In recent years, we have witnessed investors on our platform moving their assets away from low-equity funds to funds that have little to no equity exposure (de-risking), and with that, the relevance of low-equity funds, like the Allan Gray Stable Fund, has been tested. Martine Damonse discusses why investors would be remiss to overlook the Allan Gray Stable Fund.
Conventional wisdom suggests that to achieve a better return, one should be willing to take on more risk. But looking at returns across asset classes over the five years to end-December 2022, this theory has been tested – a story best told by the FTSE/JSE All Share (ALSI)’s lacklustre returns of 8.0% per year compared to the FTSE/JSE All Bond Index’s of 7.8% over the period, but taking investors on a much bumpier ride. Considering the volatility and lack of obvious reward, it is not surprising that some conservative investors have sought perceived safety and steered away from equity markets to assets with smoother return profiles.
While equity markets are volatile and can underperform cash and bonds over shorter periods, over the long term, investors have been compensated for this volatility with substantially higher returns. A look at very long-term data reveals that from 1900 to 31 December 2022, South African equities have delivered on average 9.1% above inflation per year, whereas cash has only delivered 1.1% and bonds 2.3%. This suggests that, over the long term, and especially with higher inflation rates, equities play an important role in any multi-asset class portfolio – including those of risk-averse investors who seek long-term real growth, but also need to protect the purchasing power of their investment.
But how much equity exposure is enough, and how can investors balance the risk-return aspect of their portfolios? A low-equity unit trust can offer a solution.
The Allan Gray Stable Fund created a new category
Our Stable Fund was launched in July 2000 during a period of heightened equity market uncertainty. Investors had only just stopped reeling from the 1998 crash and were in the midst of what would later become known as the tech bubble. South Africans were battling with the decision of whether to take their money offshore, given the political uncertainty and high interest rates, while local equities were deeply out of favour. Similar to today, conservative investors were fearful of investing in equities.
We conduct rigorous research, actively choose the shares we want to own, and patiently wait for the market to realise the shares’ potential.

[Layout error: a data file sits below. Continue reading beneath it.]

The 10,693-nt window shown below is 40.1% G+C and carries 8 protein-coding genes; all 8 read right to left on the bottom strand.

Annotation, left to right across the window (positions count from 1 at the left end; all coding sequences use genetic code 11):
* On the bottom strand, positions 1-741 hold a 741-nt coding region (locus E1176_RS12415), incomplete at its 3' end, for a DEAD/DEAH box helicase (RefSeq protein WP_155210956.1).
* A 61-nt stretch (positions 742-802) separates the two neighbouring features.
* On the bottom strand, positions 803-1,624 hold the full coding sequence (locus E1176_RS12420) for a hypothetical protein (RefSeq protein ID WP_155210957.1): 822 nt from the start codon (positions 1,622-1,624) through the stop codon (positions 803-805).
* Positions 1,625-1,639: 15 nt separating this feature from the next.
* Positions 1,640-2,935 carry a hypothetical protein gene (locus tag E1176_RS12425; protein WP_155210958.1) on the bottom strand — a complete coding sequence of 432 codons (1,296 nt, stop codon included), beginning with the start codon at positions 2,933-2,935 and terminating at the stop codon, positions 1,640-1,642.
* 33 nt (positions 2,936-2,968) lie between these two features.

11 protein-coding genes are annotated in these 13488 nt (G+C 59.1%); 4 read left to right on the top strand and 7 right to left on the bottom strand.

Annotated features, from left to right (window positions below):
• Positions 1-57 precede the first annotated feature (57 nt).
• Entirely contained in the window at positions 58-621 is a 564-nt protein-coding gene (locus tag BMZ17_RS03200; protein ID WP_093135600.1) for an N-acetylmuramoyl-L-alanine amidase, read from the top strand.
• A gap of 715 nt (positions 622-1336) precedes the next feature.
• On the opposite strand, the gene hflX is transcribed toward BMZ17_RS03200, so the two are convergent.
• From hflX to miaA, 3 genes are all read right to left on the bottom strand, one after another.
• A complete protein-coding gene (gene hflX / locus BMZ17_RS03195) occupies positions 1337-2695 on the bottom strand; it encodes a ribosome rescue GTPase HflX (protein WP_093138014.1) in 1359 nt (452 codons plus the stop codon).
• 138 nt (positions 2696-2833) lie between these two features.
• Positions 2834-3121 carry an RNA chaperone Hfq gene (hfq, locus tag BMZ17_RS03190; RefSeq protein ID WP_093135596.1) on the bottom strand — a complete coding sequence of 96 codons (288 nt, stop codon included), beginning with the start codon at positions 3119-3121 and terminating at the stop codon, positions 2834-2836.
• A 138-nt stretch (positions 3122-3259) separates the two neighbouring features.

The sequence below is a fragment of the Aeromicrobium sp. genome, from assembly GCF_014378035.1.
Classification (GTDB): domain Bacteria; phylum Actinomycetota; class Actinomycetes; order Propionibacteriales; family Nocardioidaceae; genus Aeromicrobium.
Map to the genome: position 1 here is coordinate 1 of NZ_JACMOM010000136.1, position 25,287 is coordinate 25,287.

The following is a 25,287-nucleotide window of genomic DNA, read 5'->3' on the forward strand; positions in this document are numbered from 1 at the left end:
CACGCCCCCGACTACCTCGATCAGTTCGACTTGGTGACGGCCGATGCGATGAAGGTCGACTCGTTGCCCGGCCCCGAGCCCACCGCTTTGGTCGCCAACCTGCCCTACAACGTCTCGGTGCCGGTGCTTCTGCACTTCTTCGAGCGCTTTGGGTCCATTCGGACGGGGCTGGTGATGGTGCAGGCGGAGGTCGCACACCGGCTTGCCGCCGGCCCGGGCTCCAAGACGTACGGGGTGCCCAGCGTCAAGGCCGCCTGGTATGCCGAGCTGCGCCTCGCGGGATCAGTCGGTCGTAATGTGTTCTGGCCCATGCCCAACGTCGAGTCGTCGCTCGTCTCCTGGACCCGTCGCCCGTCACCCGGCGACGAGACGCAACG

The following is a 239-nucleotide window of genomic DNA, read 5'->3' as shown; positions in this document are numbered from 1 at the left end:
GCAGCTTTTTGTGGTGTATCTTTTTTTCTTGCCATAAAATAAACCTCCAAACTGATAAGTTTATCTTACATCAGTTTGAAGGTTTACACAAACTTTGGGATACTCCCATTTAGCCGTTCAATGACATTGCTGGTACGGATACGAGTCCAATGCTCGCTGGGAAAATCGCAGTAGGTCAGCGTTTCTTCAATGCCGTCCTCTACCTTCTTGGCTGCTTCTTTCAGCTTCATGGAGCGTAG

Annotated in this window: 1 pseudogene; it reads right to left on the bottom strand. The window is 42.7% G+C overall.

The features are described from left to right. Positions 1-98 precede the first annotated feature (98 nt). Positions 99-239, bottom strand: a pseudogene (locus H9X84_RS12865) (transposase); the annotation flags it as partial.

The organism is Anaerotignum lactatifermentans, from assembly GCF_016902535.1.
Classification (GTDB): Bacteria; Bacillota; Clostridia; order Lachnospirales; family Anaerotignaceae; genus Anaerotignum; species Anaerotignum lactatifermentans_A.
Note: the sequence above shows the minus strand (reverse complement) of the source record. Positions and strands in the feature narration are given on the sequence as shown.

Against this backdrop, we identified the need for a fund that would offer limited exposure to equities with reduced risk of loss (versus balanced and equity funds), while aiming to deliver superior returns to cash. The Allan Gray Stable Fund was therefore the first of its kind – a low-equity multi-asset class fund for investors seeking to preserve capital and/or wanting a reasonable income, while at the same time looking to grow their investment in real terms.
How the Fund meets its objectives
At launch, the Stable Fund had two equally important objectives, which remain in place today:
- To provide inflation-beating returns
- To protect capital over a two-year period
The Fund achieves its objectives by actively managing asset allocation from the bottom up and carefully considering equity exposure while providing conscious protection against a falling market. We go into more detail on these below.
Actively managing asset allocation
The Fund’s allocation to equities, offshore and fixed income is managed from the bottom up. This means that we compare the expected return on each share we choose with the expected returns on cash and other assets and then weigh up whether the expected return is worth taking on the extra risk to own it.
We have the flexibility to have little to no equities in the Fund in times when we believe that equities are expensive or when other asset classes are trading on more attractive valuations, but we also have the flexibility to increase our net equities to the maximum of 40%, should we find equities attractive relative to other asset classes.
The Fund is managed to comply with Regulation 28 of the Pension Funds Act, which restricts exposure to certain asset classes and securities, including offshore exposure. The recent increase in the offshore investment limit allows us to increase offshore exposure up to 45%. While the increased offshore flexibility gives us more levers to pull, we are mindful of the additional volatility offshore exposure brings, including the risk of exchange rate fluctuations.
Carefully considering equity exposure
As active investors, we don’t invest passively in the index – we choose individual equities for the Stable Fund using the same investment philosophy as for our Equity and Balanced funds. We conduct rigorous research, actively choose the shares we want to own, and patiently wait for the market to realise the shares’ potential.
We carefully select securities that we believe can outperform inflation meaningfully over the long term.